14. Mysterious goddess in Shakespeare showing passion, but cold within. HECAT (c in heat) Shakespeare’s spelling of Hecate (q.v.).
15. Account stopped, sack senior cheat. SKELDER (s(ac)k + elder) The solution is a verb meaning to cheat, swindle or beg for money. It is disguised in the surface as a noun.
16. Violent arguments spoiling chef’s art. FRATCHES (anag.) A simple clue, but one in which Azed has unusually omitted to flag the fact that ‘fratch’ is listed as a dialect word.
21. ‘Dry’ house no use for treatment – this is what you need. HYDRO (anag. less use) The solution is listed in Chambers as an informal abbreviation for ‘hydropathic establishment’, a hotel with special baths, etc, thus explaining the clue’s surface. Doctor Watson is content to find one where the plugs aren’t missing.
22. Quality read? Odd bits omitted as OTT! ULTRA (even letters) Here the even letters are indicated by reference to odd letters being ignored. The solution, from the Latin for ‘beyond’ is listed as an adjective meaning ‘extreme’.
29. American trees yielding seed-cases with age. BURSERA (burs + era) Bur is a variant of burr1, ‘the prickly seed-case or head of various plants’. Doctor Watson is guessing that Azed may know the solution, ‘a tropical American genus of trees’, from his keen interest in horticulture.
35. Bunter etc, very last when running round end of race? VALETS (v + e in anag.) Defined here as ‘Bunter etc’ (meaning those like him), the solution is a reference to Mervyn Bunter, the butler of Lord Peter Wimsey (q.v.) the sleuthing hero of various books by Dorothy L. Sayers. Bunter is disguised in the surface, however, as the famous fat schoolboy hero of Charles Hamilton’s stories who would certainly be last in any sporting contest. Doctor Watson notes that he and others (‘etc’) cannot all be ‘very last’.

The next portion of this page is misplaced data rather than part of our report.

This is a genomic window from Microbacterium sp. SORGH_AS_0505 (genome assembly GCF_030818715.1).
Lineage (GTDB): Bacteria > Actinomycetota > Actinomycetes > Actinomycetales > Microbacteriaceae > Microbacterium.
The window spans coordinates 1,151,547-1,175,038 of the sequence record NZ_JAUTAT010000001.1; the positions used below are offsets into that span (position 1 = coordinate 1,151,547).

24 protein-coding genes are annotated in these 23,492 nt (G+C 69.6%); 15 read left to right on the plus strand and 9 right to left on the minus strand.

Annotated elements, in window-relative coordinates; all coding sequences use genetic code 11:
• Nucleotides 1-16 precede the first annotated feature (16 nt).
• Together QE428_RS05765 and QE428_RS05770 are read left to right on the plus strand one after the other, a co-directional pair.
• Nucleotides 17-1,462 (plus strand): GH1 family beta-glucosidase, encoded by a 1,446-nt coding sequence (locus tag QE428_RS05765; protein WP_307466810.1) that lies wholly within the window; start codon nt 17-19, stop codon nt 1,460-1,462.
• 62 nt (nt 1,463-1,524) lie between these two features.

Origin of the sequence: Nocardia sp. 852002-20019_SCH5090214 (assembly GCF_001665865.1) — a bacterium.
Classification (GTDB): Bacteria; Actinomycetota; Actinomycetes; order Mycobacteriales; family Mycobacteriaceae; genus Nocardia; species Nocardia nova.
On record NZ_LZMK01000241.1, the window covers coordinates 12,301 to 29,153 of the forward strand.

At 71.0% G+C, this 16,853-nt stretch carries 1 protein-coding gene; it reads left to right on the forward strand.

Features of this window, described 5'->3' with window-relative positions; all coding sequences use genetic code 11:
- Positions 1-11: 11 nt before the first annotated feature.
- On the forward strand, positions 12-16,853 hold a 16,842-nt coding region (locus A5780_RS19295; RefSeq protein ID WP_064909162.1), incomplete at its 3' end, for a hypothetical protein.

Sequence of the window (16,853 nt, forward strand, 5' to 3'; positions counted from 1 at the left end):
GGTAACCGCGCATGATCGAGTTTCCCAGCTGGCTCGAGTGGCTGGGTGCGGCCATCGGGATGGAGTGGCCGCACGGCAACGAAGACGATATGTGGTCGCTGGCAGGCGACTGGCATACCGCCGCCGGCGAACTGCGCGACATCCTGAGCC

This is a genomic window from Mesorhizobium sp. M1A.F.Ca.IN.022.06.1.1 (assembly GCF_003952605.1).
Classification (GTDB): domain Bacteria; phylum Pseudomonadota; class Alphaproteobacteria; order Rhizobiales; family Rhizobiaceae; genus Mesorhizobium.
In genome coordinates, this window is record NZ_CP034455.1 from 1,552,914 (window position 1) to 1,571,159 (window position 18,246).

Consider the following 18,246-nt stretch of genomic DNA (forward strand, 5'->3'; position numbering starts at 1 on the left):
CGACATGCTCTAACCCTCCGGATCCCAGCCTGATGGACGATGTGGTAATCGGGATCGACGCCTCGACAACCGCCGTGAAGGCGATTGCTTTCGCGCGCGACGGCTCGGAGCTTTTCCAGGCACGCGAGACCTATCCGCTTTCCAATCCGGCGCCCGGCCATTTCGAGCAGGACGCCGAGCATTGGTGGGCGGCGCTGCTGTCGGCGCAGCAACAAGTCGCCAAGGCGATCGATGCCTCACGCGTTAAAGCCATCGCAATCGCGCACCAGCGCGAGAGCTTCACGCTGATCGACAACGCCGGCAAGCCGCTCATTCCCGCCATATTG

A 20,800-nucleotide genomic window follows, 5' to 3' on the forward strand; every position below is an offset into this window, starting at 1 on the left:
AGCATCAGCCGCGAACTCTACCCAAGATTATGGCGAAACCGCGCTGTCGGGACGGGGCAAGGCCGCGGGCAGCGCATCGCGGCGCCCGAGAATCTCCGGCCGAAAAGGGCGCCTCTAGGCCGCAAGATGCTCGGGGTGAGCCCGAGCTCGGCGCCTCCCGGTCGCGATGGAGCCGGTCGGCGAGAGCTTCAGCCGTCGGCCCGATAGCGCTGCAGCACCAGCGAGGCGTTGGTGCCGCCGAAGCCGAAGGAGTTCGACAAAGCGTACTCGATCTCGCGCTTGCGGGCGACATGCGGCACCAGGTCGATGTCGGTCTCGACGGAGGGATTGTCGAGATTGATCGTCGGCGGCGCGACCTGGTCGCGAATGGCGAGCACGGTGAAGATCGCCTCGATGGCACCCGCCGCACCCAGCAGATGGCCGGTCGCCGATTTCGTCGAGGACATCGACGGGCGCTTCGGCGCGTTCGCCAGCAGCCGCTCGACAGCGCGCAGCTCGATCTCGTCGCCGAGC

36. Eye’s had it as sight’s beginning to deteriorate – this results? DYSAESTHESIA (anag. inc. s) The question mark is surely needed in this clue. The word appears to be used in many different types of condition in which a symptom of discomfort is reported. An appropriately vague definition.
1. Characters following the Prophet lead united hearts. PBUH (Pb + u +h) The initial letters of ‘Peace be upon Him’, words always uttered by Moslems after mentioning the Prophet by name. The four letters as given may be used following a written mention.
4. Letter among those of the Hebrews. HEH (hidden) The solution is the fifth letter of the Hebrew alphabet. Also hidden there is ‘Heb’, the abbreviation of the name of the New Testament book ‘Letter to the Hebrews’ by St. Paul. One might have been waiting for the protestations of innocence in the slip had there been an unchecked letter.
6. What nobleman may have – land (one might suppose) round Britain. DUKESHIP (UK in ‘deship’) A most amusing clue, especially since many Dukes have estates in Scotland, England, London, and, oh! somewhere else, can’t quite remember... And what about ‘Deship’ (or is it ‘de-ship’)? Oh, I’ve seen it somewhere, can’t quite remember, means to disembark, er, ‘land from a ship’ – look it up. Well, one might suppose such a familiar sounding word – straight from the lips of military types, etc – would be listed and defined. Not in any of the doctor’s versions of Chambers, nor even in SOED 6th edition, and certainly not in a very old Chambers’s (sic) in which the editors have thoughtfully included a supplement of appropriate forms of address – to Dukes, D.., etc, etc. As for ‘deship’, the catch-all entry ‘de-’ (2) must suffice for now. Much obliged, your De-ship.